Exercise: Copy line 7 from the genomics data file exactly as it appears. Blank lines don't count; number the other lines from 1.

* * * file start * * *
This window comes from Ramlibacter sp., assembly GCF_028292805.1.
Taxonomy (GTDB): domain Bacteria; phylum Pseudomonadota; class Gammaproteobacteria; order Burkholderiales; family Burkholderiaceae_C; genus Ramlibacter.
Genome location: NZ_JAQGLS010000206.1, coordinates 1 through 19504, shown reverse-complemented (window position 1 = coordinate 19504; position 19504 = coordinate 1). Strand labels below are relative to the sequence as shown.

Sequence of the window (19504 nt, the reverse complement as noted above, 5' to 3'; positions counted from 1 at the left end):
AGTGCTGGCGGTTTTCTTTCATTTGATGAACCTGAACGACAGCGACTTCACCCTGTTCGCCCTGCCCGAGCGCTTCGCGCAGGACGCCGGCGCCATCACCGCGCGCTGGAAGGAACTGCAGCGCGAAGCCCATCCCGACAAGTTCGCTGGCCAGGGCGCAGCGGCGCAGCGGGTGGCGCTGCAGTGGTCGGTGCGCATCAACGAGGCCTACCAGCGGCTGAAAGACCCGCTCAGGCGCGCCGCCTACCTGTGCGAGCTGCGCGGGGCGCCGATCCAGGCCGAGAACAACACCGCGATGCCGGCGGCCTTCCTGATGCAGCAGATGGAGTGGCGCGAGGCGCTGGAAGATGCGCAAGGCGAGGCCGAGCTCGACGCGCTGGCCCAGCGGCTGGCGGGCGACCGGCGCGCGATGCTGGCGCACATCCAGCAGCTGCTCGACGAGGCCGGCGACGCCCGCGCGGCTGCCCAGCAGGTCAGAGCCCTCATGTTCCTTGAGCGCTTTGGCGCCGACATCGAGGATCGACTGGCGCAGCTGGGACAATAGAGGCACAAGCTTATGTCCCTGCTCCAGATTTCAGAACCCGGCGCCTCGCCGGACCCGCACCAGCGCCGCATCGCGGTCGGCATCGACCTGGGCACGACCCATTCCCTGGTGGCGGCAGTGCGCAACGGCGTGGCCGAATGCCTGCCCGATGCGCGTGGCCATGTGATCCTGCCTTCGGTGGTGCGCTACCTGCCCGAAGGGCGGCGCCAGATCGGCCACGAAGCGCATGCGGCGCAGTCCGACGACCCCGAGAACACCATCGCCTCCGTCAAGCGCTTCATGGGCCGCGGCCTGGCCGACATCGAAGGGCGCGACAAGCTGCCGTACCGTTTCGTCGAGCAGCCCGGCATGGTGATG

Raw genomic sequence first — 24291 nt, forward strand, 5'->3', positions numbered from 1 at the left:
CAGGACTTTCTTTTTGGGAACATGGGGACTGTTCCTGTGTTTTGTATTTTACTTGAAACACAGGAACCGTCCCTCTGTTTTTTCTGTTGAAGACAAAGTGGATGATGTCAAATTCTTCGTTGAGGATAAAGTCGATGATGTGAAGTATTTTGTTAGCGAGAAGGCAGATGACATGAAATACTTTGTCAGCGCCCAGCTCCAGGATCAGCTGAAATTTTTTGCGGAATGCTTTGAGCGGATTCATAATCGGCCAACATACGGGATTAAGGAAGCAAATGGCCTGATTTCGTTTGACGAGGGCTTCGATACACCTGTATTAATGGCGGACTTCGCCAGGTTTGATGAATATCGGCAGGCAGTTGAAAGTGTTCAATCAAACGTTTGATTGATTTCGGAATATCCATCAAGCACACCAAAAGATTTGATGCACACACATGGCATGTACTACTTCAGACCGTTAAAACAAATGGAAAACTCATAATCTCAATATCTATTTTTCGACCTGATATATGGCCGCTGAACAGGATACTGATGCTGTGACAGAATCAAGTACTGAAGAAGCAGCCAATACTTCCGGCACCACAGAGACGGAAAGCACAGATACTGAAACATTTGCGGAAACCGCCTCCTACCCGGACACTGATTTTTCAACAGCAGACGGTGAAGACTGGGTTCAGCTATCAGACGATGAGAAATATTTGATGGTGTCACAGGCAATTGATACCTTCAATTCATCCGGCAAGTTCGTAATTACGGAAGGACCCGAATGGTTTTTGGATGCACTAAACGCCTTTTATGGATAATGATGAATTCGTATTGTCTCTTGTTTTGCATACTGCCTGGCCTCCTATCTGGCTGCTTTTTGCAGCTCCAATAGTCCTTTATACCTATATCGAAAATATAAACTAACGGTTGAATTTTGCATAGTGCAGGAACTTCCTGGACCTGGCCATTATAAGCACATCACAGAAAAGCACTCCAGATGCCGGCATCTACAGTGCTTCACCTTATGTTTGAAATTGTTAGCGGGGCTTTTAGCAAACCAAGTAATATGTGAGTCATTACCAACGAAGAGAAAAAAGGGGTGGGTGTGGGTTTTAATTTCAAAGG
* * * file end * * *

CAGGACTTTCTTTTTGGGAACATGGGGACTGTTCCTGTGTTTTGTATTTTACTTGAAACACAGGAACCGTCCCTCTGTTTTTTCTGTTGAAGACAAAGTGGATGATGTCAAATTCTTCGTTGAGGATAAAGTCGATGATGTGAAGTATTTTGTTAGCGAGAAGGCAGATGACATGAAATACTTTGTCAGCGCCCAGCTCCAGGATCAGCTGAAATTTTTTGCGGAATGCTTTGAGCGGATTCATAATCGGCCAACATACGGGATTAAGGAAGCAAATGGCCTGATTTCGTTTGACGAGGGCTTCGATACACCTGTATTAATGGCGGACTTCGCCAGGTTTGATGAATATCGGCAGGCAGTTGAAAGTGTTCAATCAAACGTTTGATTGATTTCGGAATATCCATCAAGCACACCAAAAGATTTGATGCACACACATGGCATGTACTACTTCAGACCGTTAAAACAAATGGAAAACTCATAATCTCAATATCTATTTTTCGACCTGATATATGGCCGCTGAACAGGATACTGATGCTGTGACAGAATCAAGTACTGAAGAAGCAGCCAATACTTCCGGCACCACAGAGACGGAAAGCACAGATACTGAAACATTTGCGGAAACCGCCTCCTACCCGGACACTGATTTTTCAACAGCAGACGGTGAAGACTGGGTTCAGCTATCAGACGATGAGAAATATTTGATGGTGTCACAGGCAATTGATACCTTCAATTCATCCGGCAAGTTCGTAATTACGGAAGGACCCGAATGGTTTTTGGATGCACTAAACGCCTTTTATGGATAATGATGAATTCGTATTGTCTCTTGTTTTGCATACTGCCTGGCCTCCTATCTGGCTGCTTTTTGCAGCTCCAATAGTCCTTTATACCTATATCGAAAATATAAACTAACGGTTGAATTTTGCATAGTGCAGGAACTTCCTGGACCTGGCCATTATAAGCACATCACAGAAAAGCACTCCAGATGCCGGCATCTACAGTGCTTCACCTTATGTTTGAAATTGTTAGCGGGGCTTTTAGCAAACCAAGTAATATGTGAGTCATTACCAACGAAGAGAAAAAAGGGGTGGGTGTGGGTTTTAATTTCAAAGG